Uyghur Webmaster Receives Seven-Year Sentence

March 31, 2011

A new report indicates that a court in Xinjiang sentenced Uyghur Webmaster Tursunjan Hezim to seven years' imprisonment in July 2010. The charges against him are not known, but his sentence follows the detention and imprisonment of several other Web site administrators and staff after demonstrations and riots in Xinjiang in July 2009. Authorities accused some Web sites of contributing to unrest. Tursunjan Hezim ran a Web site that addressed Uyghur history and culture, topics that have come under official scrutiny and censorship in Xinjiang.

The Aqsu Intermediate People's Court in Aqsu municipality, Aqsu district, Xinjiang Uyghur Autonomous Region (XUAR), sentenced Uyghur Web site administrator Tursunjan Hezim (Hézim) to seven years' imprisonment in July 2010, according to a March 6, 2011, Radio Free Asia (RFA) report. Authorities did not notify his family of the charges, according to a source cited in the report, but the sentence follows the detention and imprisonment of several other Web site administrators and staff (1, 2) after demonstrations and riots in the XUAR starting on July 5, 2009. Authorities detained and imprisoned the Web site workers in apparent connection to announcements on the Internet calling for a demonstration on July 5, 2009, and to online articles and interviews critical of Chinese government policy in the XUAR. Public security officers in Aqsu initially detained Tursunjan Hezim after the July 5, 2009, events, after which time his whereabouts were unknown, according to a source cited in the RFA report and a July 24, 2010, World Uyghur Congress press release. His subsequent trial reportedly was closed, according to the RFA report. Information on the location where he is serving his sentence is unavailable.

A former teacher reportedly dismissed from a post teaching high school history in 2006, Tursunjan Hezim ran the Web site Orkhun, which focused on Uyghur history and culture, according to the RFA article. As documented by the Congressional-Executive Commission on China, in 2008 authorities temporarily shut down the Bulletin Board Service (BBS) of the Web site―along with the BBSs of some other Uyghur sites―during the 2008 Beijing Summer Olympic Games and closed down the Web site, along with other sites, following the July 2009 demonstrations and riots.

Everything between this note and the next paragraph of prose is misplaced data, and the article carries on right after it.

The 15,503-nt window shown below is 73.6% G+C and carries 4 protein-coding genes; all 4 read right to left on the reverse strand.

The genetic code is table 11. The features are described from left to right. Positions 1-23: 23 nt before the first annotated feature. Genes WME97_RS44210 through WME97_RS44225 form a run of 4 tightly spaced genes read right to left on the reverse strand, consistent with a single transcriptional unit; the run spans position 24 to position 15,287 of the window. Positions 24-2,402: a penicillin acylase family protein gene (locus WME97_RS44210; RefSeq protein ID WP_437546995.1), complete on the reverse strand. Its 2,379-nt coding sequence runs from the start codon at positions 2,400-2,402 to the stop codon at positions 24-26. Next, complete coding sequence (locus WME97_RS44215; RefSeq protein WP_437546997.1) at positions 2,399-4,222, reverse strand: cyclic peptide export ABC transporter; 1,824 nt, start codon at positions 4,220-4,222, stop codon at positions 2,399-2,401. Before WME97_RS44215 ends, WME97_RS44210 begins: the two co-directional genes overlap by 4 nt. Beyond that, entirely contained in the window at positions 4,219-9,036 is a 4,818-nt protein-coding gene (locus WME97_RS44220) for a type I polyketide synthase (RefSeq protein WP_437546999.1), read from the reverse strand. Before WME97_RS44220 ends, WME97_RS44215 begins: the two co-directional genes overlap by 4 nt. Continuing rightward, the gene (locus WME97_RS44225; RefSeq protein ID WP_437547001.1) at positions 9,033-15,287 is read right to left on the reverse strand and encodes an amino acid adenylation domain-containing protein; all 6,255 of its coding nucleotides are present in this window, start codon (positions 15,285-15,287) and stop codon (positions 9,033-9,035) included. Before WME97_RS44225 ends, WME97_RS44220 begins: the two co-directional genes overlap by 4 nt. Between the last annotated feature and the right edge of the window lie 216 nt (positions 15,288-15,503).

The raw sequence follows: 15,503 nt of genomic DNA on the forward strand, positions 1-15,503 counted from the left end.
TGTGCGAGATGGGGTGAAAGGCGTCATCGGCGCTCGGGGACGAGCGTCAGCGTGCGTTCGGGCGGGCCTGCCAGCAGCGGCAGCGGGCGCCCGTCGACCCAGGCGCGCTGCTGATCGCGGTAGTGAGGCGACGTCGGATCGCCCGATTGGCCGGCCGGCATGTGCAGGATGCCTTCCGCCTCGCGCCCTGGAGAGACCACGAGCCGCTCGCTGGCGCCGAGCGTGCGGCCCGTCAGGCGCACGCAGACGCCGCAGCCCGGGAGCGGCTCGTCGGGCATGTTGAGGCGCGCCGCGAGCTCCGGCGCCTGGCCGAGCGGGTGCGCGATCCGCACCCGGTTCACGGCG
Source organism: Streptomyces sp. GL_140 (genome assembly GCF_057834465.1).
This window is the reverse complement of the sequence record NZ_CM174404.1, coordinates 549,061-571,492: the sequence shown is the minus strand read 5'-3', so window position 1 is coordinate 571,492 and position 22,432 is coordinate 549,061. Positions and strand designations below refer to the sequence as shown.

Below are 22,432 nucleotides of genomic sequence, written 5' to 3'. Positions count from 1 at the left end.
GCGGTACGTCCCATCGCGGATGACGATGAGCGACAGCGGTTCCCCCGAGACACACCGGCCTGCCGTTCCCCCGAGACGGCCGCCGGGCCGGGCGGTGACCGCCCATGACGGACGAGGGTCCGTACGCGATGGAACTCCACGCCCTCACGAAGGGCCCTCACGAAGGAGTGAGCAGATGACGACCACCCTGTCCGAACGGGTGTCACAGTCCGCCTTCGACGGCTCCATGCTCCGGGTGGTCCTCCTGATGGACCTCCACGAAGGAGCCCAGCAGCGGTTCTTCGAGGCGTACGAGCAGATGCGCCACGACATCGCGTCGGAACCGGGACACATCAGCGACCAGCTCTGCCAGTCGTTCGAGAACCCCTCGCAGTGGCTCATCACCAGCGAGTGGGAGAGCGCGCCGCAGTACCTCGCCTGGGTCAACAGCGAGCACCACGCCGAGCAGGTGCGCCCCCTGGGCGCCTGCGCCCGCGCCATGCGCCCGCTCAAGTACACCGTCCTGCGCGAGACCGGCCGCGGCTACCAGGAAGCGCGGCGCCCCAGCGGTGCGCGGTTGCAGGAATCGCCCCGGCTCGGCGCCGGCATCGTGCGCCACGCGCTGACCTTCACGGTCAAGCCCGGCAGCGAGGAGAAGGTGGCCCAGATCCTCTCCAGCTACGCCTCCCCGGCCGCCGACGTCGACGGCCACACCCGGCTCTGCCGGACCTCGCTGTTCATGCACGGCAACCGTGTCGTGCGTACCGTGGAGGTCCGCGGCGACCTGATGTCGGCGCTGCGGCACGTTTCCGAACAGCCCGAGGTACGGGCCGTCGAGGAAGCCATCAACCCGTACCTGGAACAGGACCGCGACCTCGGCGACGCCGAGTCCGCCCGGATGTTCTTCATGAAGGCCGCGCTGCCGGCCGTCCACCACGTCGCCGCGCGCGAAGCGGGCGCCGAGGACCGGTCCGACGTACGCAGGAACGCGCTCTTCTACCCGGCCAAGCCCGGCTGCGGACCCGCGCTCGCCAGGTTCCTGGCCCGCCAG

Information is not available on what content on the Web site, if any, is connected to Tursunjan Hezim's case. While the July 2009 events brought Uyghur Web sites under a new level of scrutiny, historical and cultural topics connected to the XUAR have long faced official oversight and censorship. Chinese authorities have censored analyses of the region's history, for example, that conflict with state-sanctioned narratives of the XUAR, including official histories describing the region as a part of China for two millennia. (For more information, see the CECC 2009 Annual Report, p. 147.) As part of a regionwide "patriotic education campaign" in the region to "ardently love the great motherland and build a glorious homeland," authorities in the XUAR will focus on education on the history of Xinjiang, along with the history of "ethnic development" and the "evolution of religion," in the latter half of 2011, according to a December 28, 2010, Xinjiang Daily report. Authorities also have imposed official interpretations of the region's cultural heritage, including in a recent submission to the United Nations Educational, Scientific and Cultural Organization (UNESCO) to inscribe the Uyghur meshrep on UNESCO's List of Intangible Cultural Heritage in Need of Urgent Safeguarding.

For more information on other Web site workers detained following the July 2009 demonstrations and riots in Urumqi, see recent CECC analysis (1, 2) and political prisoner records for Memetjan Abdulla, Gulmira Imin, Gheyret Niyaz, Nijat Azat, Dilshat Perhat, Nureli, Muhemmet, Obulqasim, Xeyrinisa, Xalnur, and Erkin. For more information on conditions in the XUAR, see Section IV―Xinjiang in the CECC 2010 Annual Report.